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|US Army Medical Research Institute of Infectious Diseases, USA|
|Keynote: J Vaccines Vaccin|
|Although it has been demonstrated that vaccination can protect the health of certain populations against specific pathogens, the creation of an effective vaccine against threating diseases is not always easily obtainable. An example of this can be applied to a vaccine against Yersinia pestis, is the pathogen that causes plague and has killed millions of people throughout the ages. There are three clinical presentations of plague: septicemic, bubonic and pneumonic. The latter form of the disease is the most severe because it is almost 100% fatal without immediate medical treatment. It has been only a little over 100 years that Y. pestis was identified as the etiological agent that caused plague, and another 100 years before a potential safe vaccine candidate for human use has been tentatively identified. In between these two discoveries, an inactivated whole-cell vaccine was used against plague, albeit with limited efficacy. The use of a formalin-inactivated, whole cell vaccine had been discontinued in the midnineties because it was apparently not protective against the pneumonic form of the disease which is the most deadly form of plague. In addition, the inactivated whole cell vaccine was very immunoreactive and considered not safe for human use. The current plague vaccine candidate consists of two pathogen proteins: a capsule protein (F1), and a virulence protein (V-antigen). It has been shown to be efficacious in both mouse and nonhuman primate models of pneumonic plague, and the vaccine has been through two human clinical trials. Nonetheless, efforts are still being undertaken to enhance the immune properties of the vaccine so that it can provide a more robust protective response against the disease. We will present examples of some of the efforts to achieve these goals for the latest vaccine candidate.|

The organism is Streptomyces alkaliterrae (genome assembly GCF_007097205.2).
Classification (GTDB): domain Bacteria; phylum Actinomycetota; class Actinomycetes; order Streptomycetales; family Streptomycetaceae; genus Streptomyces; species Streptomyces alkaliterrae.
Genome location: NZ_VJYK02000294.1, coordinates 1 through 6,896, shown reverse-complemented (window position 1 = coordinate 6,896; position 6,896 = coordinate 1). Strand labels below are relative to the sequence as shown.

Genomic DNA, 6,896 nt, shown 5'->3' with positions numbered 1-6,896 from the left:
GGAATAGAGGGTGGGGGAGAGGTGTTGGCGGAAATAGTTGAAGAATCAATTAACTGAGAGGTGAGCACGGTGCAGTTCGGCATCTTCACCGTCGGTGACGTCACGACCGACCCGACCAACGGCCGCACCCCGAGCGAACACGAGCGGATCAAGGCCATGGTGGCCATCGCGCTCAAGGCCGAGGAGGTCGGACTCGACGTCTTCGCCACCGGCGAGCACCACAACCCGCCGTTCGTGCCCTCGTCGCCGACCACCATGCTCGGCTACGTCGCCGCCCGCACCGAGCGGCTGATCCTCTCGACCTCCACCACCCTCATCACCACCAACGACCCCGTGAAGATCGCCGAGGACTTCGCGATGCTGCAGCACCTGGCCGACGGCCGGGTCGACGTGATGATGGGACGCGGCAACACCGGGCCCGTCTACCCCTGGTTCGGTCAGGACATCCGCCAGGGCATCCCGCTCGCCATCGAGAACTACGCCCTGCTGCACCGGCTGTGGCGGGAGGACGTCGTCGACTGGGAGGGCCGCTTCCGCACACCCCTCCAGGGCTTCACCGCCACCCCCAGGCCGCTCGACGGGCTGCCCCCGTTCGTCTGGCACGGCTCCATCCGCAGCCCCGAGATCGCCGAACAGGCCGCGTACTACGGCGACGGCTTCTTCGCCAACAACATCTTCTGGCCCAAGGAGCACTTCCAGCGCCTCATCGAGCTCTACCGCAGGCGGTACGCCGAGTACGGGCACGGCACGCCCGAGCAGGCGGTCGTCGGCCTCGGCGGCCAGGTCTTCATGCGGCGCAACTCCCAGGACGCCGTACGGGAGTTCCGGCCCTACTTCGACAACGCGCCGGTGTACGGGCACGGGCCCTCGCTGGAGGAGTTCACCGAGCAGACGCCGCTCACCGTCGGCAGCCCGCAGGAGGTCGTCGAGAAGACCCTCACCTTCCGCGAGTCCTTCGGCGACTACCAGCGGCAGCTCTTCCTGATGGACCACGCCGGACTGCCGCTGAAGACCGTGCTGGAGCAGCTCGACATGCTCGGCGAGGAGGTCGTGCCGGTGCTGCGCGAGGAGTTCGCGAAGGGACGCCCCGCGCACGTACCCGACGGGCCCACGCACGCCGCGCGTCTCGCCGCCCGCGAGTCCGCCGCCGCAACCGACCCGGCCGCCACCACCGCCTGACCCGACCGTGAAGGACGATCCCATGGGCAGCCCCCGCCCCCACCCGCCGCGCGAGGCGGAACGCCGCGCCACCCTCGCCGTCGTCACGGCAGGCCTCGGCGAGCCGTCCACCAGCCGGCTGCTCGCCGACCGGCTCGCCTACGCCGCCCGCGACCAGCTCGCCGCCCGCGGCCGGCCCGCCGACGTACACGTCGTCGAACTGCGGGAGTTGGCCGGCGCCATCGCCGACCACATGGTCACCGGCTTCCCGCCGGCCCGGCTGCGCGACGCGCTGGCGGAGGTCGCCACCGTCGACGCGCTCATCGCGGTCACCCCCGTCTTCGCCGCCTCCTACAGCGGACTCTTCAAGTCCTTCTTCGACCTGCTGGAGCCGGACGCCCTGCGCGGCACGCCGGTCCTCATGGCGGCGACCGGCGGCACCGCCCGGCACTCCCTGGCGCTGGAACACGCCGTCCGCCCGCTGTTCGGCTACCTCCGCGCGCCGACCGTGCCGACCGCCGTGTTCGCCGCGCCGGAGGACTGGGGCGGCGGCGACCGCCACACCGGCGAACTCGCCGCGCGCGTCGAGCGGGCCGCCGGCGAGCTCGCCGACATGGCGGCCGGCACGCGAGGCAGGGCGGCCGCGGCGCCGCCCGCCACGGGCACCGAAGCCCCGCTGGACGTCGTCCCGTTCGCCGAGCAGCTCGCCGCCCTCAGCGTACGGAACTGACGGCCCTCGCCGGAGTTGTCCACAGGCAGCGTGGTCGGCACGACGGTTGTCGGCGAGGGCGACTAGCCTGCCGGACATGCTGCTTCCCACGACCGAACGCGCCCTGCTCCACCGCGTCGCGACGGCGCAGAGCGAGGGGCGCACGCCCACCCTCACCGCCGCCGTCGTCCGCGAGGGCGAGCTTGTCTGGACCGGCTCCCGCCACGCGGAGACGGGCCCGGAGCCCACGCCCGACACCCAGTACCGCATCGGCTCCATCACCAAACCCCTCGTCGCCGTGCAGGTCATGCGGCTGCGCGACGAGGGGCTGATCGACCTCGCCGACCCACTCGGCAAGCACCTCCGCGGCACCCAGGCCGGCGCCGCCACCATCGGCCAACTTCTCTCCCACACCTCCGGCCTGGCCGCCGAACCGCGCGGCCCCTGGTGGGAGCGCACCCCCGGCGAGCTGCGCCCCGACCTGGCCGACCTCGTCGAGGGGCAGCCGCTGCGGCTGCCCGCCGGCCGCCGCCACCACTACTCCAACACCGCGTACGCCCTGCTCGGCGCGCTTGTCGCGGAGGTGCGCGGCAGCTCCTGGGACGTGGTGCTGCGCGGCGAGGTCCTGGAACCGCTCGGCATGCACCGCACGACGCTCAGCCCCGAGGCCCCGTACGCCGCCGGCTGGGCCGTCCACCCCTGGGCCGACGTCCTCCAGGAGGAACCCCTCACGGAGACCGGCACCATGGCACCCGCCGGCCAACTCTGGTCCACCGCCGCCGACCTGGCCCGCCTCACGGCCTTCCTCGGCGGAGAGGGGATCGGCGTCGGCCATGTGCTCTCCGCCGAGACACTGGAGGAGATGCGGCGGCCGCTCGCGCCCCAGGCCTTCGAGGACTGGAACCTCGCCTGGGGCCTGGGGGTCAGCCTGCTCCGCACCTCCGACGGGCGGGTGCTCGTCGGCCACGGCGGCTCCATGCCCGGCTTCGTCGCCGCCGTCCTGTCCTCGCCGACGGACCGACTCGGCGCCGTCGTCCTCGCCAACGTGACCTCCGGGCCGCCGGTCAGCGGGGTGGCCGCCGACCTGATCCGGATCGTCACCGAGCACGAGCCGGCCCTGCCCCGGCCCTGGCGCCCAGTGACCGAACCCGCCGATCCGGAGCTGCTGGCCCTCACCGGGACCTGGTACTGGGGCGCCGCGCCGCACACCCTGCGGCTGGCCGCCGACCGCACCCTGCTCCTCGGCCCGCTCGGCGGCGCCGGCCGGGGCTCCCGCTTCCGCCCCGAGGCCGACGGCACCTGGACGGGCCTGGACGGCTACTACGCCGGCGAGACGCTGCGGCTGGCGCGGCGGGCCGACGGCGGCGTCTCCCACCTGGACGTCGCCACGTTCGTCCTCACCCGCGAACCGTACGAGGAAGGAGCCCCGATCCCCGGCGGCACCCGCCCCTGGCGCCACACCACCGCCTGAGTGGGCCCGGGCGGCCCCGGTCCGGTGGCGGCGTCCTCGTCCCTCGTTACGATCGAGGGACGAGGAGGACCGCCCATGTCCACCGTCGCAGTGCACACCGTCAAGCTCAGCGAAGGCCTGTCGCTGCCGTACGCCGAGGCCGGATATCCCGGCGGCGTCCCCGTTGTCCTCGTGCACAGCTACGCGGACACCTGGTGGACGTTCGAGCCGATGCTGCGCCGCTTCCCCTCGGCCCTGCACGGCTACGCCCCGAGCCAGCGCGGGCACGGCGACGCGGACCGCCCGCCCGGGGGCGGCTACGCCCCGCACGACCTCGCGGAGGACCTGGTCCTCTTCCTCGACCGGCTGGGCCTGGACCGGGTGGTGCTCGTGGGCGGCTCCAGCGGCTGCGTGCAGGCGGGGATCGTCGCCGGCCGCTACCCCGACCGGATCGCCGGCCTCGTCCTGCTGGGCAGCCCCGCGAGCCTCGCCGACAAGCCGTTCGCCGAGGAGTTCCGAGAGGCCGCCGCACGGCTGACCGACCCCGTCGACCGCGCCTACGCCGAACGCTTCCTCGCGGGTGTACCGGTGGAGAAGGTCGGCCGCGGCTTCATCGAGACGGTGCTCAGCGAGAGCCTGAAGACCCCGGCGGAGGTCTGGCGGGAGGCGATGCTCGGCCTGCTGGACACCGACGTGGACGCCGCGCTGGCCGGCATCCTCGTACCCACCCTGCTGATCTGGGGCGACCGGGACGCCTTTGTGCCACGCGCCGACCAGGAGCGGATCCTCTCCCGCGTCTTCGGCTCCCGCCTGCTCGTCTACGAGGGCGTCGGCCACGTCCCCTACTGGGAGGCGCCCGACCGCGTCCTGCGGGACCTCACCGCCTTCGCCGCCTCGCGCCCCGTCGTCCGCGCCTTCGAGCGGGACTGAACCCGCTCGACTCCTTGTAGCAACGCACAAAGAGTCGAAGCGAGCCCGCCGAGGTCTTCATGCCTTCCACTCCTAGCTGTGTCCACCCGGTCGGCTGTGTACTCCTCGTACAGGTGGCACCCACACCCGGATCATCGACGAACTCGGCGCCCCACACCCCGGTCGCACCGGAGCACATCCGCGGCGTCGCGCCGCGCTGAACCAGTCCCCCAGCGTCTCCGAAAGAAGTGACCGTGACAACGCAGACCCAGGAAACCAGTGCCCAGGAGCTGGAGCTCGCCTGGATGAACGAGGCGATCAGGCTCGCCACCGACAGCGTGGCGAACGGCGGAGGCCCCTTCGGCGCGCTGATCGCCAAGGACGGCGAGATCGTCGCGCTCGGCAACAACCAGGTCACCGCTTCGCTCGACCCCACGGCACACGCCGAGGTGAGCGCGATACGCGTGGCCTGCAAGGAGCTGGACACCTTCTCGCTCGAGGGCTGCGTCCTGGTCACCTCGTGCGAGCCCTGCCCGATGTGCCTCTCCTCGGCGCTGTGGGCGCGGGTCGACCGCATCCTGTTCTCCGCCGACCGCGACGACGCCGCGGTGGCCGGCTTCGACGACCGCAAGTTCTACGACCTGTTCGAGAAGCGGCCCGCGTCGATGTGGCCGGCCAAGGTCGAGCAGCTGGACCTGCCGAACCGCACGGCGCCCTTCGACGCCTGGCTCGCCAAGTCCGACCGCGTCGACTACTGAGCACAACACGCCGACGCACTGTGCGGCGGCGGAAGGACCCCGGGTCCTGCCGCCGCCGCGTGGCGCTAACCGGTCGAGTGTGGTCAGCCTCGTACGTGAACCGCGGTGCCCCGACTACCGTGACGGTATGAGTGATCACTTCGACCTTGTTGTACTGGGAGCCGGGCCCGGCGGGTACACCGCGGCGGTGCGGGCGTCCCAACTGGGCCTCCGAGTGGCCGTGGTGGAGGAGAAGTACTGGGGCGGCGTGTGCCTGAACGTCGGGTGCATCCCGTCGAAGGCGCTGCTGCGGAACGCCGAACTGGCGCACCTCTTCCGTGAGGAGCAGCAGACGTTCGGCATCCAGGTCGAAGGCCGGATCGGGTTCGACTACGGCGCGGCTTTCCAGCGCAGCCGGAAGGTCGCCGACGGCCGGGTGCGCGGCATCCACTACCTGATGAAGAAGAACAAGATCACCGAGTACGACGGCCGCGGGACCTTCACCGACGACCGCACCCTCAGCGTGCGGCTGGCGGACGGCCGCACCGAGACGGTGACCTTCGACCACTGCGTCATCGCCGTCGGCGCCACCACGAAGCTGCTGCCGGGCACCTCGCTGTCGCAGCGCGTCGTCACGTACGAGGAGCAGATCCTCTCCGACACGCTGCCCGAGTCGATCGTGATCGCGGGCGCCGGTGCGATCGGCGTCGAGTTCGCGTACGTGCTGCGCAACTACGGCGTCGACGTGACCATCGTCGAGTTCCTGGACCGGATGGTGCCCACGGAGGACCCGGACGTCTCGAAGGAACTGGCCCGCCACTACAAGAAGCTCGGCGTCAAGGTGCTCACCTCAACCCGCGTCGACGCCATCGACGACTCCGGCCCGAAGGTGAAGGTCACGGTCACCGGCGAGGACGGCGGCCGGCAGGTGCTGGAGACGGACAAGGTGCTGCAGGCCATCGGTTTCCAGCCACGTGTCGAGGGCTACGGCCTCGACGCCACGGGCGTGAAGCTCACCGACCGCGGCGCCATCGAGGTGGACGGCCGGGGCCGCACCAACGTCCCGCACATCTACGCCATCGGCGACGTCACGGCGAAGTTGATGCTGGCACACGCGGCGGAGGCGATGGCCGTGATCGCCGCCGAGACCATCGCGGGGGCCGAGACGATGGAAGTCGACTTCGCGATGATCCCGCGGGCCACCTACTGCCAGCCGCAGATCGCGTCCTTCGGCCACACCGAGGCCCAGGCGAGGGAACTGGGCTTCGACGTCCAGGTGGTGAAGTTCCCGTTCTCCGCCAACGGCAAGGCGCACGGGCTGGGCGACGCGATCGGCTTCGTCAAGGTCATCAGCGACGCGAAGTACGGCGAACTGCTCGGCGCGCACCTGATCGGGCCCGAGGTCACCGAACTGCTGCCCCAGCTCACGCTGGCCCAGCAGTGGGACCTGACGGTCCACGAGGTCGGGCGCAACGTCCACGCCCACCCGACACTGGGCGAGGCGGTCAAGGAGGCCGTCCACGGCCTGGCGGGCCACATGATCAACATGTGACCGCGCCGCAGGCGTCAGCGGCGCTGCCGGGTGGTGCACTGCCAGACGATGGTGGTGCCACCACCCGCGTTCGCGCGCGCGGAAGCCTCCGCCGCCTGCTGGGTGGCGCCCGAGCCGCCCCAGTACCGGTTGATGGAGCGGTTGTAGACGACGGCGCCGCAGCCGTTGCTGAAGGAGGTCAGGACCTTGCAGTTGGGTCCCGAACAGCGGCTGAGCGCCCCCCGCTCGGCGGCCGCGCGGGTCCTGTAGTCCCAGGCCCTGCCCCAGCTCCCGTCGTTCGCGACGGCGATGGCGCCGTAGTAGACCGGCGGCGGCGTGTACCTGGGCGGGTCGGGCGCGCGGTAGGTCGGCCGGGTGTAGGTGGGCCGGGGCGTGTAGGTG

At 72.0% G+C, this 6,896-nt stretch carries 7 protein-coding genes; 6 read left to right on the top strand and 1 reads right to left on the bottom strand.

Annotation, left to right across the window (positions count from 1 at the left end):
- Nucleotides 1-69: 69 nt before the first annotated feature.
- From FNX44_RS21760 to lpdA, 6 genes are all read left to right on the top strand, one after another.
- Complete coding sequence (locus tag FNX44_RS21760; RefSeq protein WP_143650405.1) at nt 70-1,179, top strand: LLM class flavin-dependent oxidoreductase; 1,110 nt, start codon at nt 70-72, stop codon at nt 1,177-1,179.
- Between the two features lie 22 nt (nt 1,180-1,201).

Kei Amemiya received his Doctoral degree from Rutgers University in Microbiology in 1973. He did his Post-graduation studies in Gene Regulation in the Laboratory of Lucy Shapiro at Albert Einstein College of Medicine, Bronx, NY. He joined the National Institute of Neurological Diseases and Stroke in 1986, where he examined gene regulation in JC virus that caused the demyelinating disease progressive multifocal leukoencephalopathy in immune suppressed patients. In 1999, he went to the US Army Medical Research Institute of Infectious Diseases, Bacteriology Division, where he has been involved in vaccine development for Burkholderia mallei and Yersinia pestis. His primary interest has been in the immune response and innate immunity in animal models.
Email: [email protected]
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